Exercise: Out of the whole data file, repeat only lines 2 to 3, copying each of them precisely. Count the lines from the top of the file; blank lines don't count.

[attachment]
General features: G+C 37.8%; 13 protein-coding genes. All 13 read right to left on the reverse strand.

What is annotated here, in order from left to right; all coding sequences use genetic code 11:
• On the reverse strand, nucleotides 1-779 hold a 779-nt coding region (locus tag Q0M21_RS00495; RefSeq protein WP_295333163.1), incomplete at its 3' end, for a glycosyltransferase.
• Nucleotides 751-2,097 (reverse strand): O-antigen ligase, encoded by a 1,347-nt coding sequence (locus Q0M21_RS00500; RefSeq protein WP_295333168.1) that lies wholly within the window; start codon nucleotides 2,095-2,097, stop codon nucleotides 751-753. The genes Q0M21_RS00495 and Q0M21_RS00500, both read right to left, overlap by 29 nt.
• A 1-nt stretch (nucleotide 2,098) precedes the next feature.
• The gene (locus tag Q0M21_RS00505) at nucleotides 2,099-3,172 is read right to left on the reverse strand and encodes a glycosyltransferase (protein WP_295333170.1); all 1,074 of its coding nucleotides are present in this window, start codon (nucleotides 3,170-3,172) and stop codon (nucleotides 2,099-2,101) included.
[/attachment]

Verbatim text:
What is annotated here, in order from left to right; all coding sequences use genetic code 11:
• On the reverse strand, nucleotides 1-779 hold a 779-nt coding region (locus tag Q0M21_RS00495; RefSeq protein WP_295333163.1), incomplete at its 3' end, for a glycosyltransferase.